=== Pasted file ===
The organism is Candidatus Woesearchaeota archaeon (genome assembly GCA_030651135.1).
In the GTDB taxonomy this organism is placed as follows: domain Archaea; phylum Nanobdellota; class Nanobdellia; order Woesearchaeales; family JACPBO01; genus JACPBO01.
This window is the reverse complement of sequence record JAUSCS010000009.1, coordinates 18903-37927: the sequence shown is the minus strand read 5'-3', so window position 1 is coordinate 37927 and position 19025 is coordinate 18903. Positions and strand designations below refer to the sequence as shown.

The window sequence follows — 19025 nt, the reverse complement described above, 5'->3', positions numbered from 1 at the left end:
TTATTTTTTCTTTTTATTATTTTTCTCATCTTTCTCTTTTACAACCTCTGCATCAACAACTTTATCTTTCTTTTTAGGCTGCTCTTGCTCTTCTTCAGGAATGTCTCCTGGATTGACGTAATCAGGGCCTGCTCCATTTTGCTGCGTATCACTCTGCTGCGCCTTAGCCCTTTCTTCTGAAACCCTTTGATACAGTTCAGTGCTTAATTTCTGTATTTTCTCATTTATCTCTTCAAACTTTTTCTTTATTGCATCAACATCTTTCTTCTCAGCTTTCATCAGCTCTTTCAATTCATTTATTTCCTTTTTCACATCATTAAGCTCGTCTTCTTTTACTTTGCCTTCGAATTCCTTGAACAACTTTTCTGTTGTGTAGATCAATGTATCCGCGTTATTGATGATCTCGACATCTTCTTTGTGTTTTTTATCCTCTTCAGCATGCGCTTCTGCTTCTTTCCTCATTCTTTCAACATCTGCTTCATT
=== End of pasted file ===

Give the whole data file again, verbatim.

The organism is Candidatus Woesearchaeota archaeon (genome assembly GCA_030651135.1).
In the GTDB taxonomy this organism is placed as follows: domain Archaea; phylum Nanobdellota; class Nanobdellia; order Woesearchaeales; family JACPBO01; genus JACPBO01.
This window is the reverse complement of sequence record JAUSCS010000009.1, coordinates 18903-37927: the sequence shown is the minus strand read 5'-3', so window position 1 is coordinate 37927 and position 19025 is coordinate 18903. Positions and strand designations below refer to the sequence as shown.

The window sequence follows — 19025 nt, the reverse complement described above, 5'->3', positions numbered from 1 at the left end:
TTATTTTTTCTTTTTATTATTTTTCTCATCTTTCTCTTTTACAACCTCTGCATCAACAACTTTATCTTTCTTTTTAGGCTGCTCTTGCTCTTCTTCAGGAATGTCTCCTGGATTGACGTAATCAGGGCCTGCTCCATTTTGCTGCGTATCACTCTGCTGCGCCTTAGCCCTTTCTTCTGAAACCCTTTGATACAGTTCAGTGCTTAATTTCTGTATTTTCTCATTTATCTCTTCAAACTTTTTCTTTATTGCATCAACATCTTTCTTCTCAGCTTTCATCAGCTCTTTCAATTCATTTATTTCCTTTTTCACATCATTAAGCTCGTCTTCTTTTACTTTGCCTTCGAATTCCTTGAACAACTTTTCTGTTGTGTAGATCAATGTATCCGCGTTATTGATGATCTCGACATCTTCTTTGTGTTTTTTATCCTCTTCAGCATGCGCTTCTGCTTCTTTCCTCATTCTTTCAACATCTGCTTCATT